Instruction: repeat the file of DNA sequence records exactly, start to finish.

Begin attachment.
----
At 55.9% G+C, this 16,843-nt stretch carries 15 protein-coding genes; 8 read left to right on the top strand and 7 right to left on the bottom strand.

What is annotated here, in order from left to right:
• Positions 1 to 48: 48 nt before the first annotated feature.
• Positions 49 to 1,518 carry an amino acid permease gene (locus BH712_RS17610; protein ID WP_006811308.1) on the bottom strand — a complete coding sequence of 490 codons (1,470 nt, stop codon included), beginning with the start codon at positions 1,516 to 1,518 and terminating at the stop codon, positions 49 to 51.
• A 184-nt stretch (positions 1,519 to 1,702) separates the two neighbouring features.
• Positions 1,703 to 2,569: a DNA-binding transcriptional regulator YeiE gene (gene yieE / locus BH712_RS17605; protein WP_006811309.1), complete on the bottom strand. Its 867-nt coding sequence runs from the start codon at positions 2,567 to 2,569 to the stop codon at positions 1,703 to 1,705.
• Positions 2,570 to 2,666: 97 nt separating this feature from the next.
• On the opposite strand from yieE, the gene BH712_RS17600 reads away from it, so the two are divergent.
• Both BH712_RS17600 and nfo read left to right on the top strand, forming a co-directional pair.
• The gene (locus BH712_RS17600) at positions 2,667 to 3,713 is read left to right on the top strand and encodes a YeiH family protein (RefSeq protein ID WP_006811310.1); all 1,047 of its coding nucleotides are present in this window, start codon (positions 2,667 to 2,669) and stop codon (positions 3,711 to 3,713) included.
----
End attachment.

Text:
At 55.9% G+C, this 16,843-nt stretch carries 15 protein-coding genes; 8 read left to right on the top strand and 7 right to left on the bottom strand.

What is annotated here, in order from left to right:
• Positions 1 to 48: 48 nt before the first annotated feature.
• Positions 49 to 1,518 carry an amino acid permease gene (locus BH712_RS17610; protein ID WP_006811308.1) on the bottom strand — a complete coding sequence of 490 codons (1,470 nt, stop codon included), beginning with the start codon at positions 1,516 to 1,518 and terminating at the stop codon, positions 49 to 51.
• A 184-nt stretch (positions 1,519 to 1,702) separates the two neighbouring features.
• Positions 1,703 to 2,569: a DNA-binding transcriptional regulator YeiE gene (gene yieE / locus BH712_RS17605; protein WP_006811309.1), complete on the bottom strand. Its 867-nt coding sequence runs from the start codon at positions 2,567 to 2,569 to the stop codon at positions 1,703 to 1,705.
• Positions 2,570 to 2,666: 97 nt separating this feature from the next.
• On the opposite strand from yieE, the gene BH712_RS17600 reads away from it, so the two are divergent.
• Both BH712_RS17600 and nfo read left to right on the top strand, forming a co-directional pair.
• The gene (locus BH712_RS17600) at positions 2,667 to 3,713 is read left to right on the top strand and encodes a YeiH family protein (RefSeq protein ID WP_006811310.1); all 1,047 of its coding nucleotides are present in this window, start codon (positions 2,667 to 2,669) and stop codon (positions 3,711 to 3,713) included.